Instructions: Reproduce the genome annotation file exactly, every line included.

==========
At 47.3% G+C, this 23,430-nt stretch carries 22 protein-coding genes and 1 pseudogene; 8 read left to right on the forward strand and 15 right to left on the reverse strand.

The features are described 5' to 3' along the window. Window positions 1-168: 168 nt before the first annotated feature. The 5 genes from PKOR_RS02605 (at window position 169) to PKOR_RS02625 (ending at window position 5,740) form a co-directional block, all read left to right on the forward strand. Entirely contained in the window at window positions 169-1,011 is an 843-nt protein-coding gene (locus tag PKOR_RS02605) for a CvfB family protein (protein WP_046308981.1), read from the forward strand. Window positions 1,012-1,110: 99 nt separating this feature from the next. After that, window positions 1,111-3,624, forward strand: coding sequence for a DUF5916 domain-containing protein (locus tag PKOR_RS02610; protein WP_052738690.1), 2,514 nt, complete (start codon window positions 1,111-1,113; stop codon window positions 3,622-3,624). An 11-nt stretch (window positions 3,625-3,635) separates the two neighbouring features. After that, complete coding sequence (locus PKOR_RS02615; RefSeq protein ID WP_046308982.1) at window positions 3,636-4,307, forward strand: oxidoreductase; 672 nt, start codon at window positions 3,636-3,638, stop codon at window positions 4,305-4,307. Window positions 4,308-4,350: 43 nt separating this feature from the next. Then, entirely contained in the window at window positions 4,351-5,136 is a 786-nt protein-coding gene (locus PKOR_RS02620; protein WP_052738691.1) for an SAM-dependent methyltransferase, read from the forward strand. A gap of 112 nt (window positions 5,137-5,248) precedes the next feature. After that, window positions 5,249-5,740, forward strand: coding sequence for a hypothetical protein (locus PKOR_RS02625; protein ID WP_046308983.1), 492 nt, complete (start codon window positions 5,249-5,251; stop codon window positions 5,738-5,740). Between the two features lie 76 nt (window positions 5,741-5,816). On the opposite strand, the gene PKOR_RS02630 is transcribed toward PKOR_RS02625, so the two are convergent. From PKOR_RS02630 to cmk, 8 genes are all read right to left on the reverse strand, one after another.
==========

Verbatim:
At 47.3% G+C, this 23,430-nt stretch carries 22 protein-coding genes and 1 pseudogene; 8 read left to right on the forward strand and 15 right to left on the reverse strand.

The features are described 5' to 3' along the window. Window positions 1-168: 168 nt before the first annotated feature. The 5 genes from PKOR_RS02605 (at window position 169) to PKOR_RS02625 (ending at window position 5,740) form a co-directional block, all read left to right on the forward strand. Entirely contained in the window at window positions 169-1,011 is an 843-nt protein-coding gene (locus tag PKOR_RS02605) for a CvfB family protein (protein WP_046308981.1), read from the forward strand. Window positions 1,012-1,110: 99 nt separating this feature from the next. After that, window positions 1,111-3,624, forward strand: coding sequence for a DUF5916 domain-containing protein (locus tag PKOR_RS02610; protein WP_052738690.1), 2,514 nt, complete (start codon window positions 1,111-1,113; stop codon window positions 3,622-3,624). An 11-nt stretch (window positions 3,625-3,635) separates the two neighbouring features. After that, complete coding sequence (locus PKOR_RS02615; RefSeq protein ID WP_046308982.1) at window positions 3,636-4,307, forward strand: oxidoreductase; 672 nt, start codon at window positions 3,636-3,638, stop codon at window positions 4,305-4,307. Window positions 4,308-4,350: 43 nt separating this feature from the next. Then, entirely contained in the window at window positions 4,351-5,136 is a 786-nt protein-coding gene (locus PKOR_RS02620; protein WP_052738691.1) for an SAM-dependent methyltransferase, read from the forward strand. A gap of 112 nt (window positions 5,137-5,248) precedes the next feature. After that, window positions 5,249-5,740, forward strand: coding sequence for a hypothetical protein (locus PKOR_RS02625; protein ID WP_046308983.1), 492 nt, complete (start codon window positions 5,249-5,251; stop codon window positions 5,738-5,740). Between the two features lie 76 nt (window positions 5,741-5,816). On the opposite strand, the gene PKOR_RS02630 is transcribed toward PKOR_RS02625, so the two are convergent. From PKOR_RS02630 to cmk, 8 genes are all read right to left on the reverse strand, one after another.